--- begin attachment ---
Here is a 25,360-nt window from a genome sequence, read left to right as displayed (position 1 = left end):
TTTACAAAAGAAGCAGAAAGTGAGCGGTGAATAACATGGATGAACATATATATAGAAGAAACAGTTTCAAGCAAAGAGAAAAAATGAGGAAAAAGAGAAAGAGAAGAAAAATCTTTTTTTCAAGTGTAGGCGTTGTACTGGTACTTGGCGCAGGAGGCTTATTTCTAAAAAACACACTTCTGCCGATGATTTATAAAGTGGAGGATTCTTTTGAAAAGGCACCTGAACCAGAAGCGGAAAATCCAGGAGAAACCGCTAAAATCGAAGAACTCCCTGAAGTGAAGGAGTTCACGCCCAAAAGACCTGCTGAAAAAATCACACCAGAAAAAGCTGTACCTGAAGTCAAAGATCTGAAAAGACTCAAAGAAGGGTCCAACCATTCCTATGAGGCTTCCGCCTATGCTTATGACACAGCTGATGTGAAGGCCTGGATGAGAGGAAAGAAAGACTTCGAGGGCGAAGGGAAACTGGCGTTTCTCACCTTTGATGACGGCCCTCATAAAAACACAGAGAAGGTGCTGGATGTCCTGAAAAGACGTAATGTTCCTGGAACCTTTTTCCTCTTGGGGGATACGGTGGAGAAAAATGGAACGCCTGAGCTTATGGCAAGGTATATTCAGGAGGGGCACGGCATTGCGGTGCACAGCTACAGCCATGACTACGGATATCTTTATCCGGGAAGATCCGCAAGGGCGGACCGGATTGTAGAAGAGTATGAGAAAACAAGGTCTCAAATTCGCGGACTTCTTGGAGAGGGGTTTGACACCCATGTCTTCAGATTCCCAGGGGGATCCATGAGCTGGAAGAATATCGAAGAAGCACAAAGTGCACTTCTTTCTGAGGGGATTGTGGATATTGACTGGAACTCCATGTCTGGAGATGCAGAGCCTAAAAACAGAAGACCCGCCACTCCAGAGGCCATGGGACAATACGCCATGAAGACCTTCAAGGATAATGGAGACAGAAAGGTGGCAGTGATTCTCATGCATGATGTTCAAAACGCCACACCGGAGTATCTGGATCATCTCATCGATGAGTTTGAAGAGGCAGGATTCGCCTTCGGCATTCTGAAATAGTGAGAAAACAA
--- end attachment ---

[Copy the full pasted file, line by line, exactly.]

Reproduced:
Here is a 25,360-nt window from a genome sequence, read left to right as displayed (position 1 = left end):
TTTACAAAAGAAGCAGAAAGTGAGCGGTGAATAACATGGATGAACATATATATAGAAGAAACAGTTTCAAGCAAAGAGAAAAAATGAGGAAAAAGAGAAAGAGAAGAAAAATCTTTTTTTCAAGTGTAGGCGTTGTACTGGTACTTGGCGCAGGAGGCTTATTTCTAAAAAACACACTTCTGCCGATGATTTATAAAGTGGAGGATTCTTTTGAAAAGGCACCTGAACCAGAAGCGGAAAATCCAGGAGAAACCGCTAAAATCGAAGAACTCCCTGAAGTGAAGGAGTTCACGCCCAAAAGACCTGCTGAAAAAATCACACCAGAAAAAGCTGTACCTGAAGTCAAAGATCTGAAAAGACTCAAAGAAGGGTCCAACCATTCCTATGAGGCTTCCGCCTATGCTTATGACACAGCTGATGTGAAGGCCTGGATGAGAGGAAAGAAAGACTTCGAGGGCGAAGGGAAACTGGCGTTTCTCACCTTTGATGACGGCCCTCATAAAAACACAGAGAAGGTGCTGGATGTCCTGAAAAGACGTAATGTTCCTGGAACCTTTTTCCTCTTGGGGGATACGGTGGAGAAAAATGGAACGCCTGAGCTTATGGCAAGGTATATTCAGGAGGGGCACGGCATTGCGGTGCACAGCTACAGCCATGACTACGGATATCTTTATCCGGGAAGATCCGCAAGGGCGGACCGGATTGTAGAAGAGTATGAGAAAACAAGGTCTCAAATTCGCGGACTTCTTGGAGAGGGGTTTGACACCCATGTCTTCAGATTCCCAGGGGGATCCATGAGCTGGAAGAATATCGAAGAAGCACAAAGTGCACTTCTTTCTGAGGGGATTGTGGATATTGACTGGAACTCCATGTCTGGAGATGCAGAGCCTAAAAACAGAAGACCCGCCACTCCAGAGGCCATGGGACAATACGCCATGAAGACCTTCAAGGATAATGGAGACAGAAAGGTGGCAGTGATTCTCATGCATGATGTTCAAAACGCCACACCGGAGTATCTGGATCATCTCATCGATGAGTTTGAAGAGGCAGGATTCGCCTTCGGCATTCTGAAATAGTGAGAAAACAA